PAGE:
Friendship

 

Sometimes it takes something awful happening to you to find out which friends know the true meaning of the word

Some people think that to be a true friend they have to cheer you up or try to solve your problem for you, that they have to ‘do’ something to fix you.  The reality is that often there isn’t anything anyone can do.  Here are some examples of events that no one can fix for you:

  • your husband/wife/sweetheart has told you they don’t love you anymore and has walked out
  • your child is addicted to drugs
  • your sibling/child/partner/parent has been convicted of a crime and been sent to jail
  • you have been declared bankrupt
  • someone very dear to you has died
  • your house has been repossessed
  • you’ve been fired from your ideal job

 

When things like this happen there is usually very little anyone can do to make it better.  What you need is a friend who will just be there for you, listen to you, commiserate with you and let you be as angry, sad, devastated as you need to be until you’re ready to re-engage with life again.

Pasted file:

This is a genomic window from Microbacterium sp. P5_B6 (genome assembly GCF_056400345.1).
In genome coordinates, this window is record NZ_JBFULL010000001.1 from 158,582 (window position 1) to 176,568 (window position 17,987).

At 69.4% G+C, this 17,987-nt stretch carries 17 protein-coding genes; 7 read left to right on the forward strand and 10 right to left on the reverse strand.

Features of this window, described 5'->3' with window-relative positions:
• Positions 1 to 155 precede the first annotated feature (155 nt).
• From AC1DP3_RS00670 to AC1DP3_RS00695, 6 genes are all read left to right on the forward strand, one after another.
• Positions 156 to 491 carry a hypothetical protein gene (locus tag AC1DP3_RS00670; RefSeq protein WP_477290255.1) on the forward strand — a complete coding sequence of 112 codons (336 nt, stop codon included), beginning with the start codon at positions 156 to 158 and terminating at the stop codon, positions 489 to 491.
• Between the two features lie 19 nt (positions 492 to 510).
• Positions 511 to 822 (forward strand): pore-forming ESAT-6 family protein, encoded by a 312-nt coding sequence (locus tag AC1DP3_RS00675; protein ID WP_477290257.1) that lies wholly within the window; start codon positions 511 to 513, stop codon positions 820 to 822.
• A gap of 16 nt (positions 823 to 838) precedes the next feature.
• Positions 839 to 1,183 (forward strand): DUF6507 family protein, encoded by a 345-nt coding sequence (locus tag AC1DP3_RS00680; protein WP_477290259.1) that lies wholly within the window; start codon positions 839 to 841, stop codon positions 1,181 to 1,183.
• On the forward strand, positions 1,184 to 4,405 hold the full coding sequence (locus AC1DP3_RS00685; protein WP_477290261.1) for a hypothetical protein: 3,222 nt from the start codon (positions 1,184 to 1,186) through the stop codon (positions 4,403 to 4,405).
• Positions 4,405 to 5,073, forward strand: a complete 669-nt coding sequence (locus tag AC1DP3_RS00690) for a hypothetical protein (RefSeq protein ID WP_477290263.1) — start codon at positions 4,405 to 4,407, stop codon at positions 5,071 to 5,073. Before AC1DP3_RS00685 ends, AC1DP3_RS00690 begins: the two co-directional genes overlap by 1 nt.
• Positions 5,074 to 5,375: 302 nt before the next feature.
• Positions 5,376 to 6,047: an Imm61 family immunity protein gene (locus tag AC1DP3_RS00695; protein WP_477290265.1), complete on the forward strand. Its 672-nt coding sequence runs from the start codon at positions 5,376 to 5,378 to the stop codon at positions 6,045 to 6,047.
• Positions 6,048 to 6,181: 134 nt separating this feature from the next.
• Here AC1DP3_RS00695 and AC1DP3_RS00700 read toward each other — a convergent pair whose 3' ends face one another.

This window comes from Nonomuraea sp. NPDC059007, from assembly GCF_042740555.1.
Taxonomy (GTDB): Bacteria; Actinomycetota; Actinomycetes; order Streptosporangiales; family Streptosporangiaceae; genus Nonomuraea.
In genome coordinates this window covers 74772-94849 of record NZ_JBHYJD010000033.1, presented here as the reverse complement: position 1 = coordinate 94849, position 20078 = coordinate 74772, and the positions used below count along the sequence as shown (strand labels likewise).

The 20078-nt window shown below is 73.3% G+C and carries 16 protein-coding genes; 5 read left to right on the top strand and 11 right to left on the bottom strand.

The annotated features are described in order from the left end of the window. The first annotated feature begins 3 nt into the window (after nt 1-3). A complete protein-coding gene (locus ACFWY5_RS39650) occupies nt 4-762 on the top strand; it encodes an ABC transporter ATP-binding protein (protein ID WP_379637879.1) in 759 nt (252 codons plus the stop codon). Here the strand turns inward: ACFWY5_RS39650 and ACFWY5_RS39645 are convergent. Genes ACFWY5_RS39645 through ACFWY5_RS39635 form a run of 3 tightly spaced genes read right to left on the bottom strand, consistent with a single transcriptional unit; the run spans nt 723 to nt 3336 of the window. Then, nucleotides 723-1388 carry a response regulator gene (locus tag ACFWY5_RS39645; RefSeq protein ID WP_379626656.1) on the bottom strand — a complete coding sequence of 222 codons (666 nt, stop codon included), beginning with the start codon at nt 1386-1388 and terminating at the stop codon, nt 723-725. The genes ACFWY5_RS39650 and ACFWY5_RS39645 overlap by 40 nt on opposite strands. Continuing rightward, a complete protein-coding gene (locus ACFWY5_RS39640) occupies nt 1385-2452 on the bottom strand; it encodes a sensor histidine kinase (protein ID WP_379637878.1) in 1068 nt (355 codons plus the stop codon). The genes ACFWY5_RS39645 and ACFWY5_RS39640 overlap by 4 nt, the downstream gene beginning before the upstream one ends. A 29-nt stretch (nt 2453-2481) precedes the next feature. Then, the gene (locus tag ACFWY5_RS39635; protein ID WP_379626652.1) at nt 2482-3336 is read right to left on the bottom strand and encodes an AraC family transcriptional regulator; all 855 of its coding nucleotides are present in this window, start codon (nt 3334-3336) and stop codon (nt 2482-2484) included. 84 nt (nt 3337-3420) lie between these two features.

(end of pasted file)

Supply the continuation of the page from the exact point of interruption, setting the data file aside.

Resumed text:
It can be uncomfortable knowing you can’t make things better for a dear friend but unless they ask for your advice, offering solutions is rarely the right thing to do.  Of course it’s okay to say, “I hate that I can’t make this better.  Is there anything I can do that might help?” But unless your friends says yes there is, it’s best to just let them ramble on for as long as it takes.

LEARN TO BE A HUMAN SPONGE

Often you just need to sit with them and not say anything at all, but it’s useful to make empathic noises such as mmmm or uh-huh or repeat back to them something they’ve said (“you’re devastated/angry/scared”), so they know you have really been listening to them.  This is actually the best thing you can do because once they know they have been heard, it’s easier to get to a place where they can start thinking about how they’re going to manage life from now on.

http://janegillespie.com.au/counsellor.html

 

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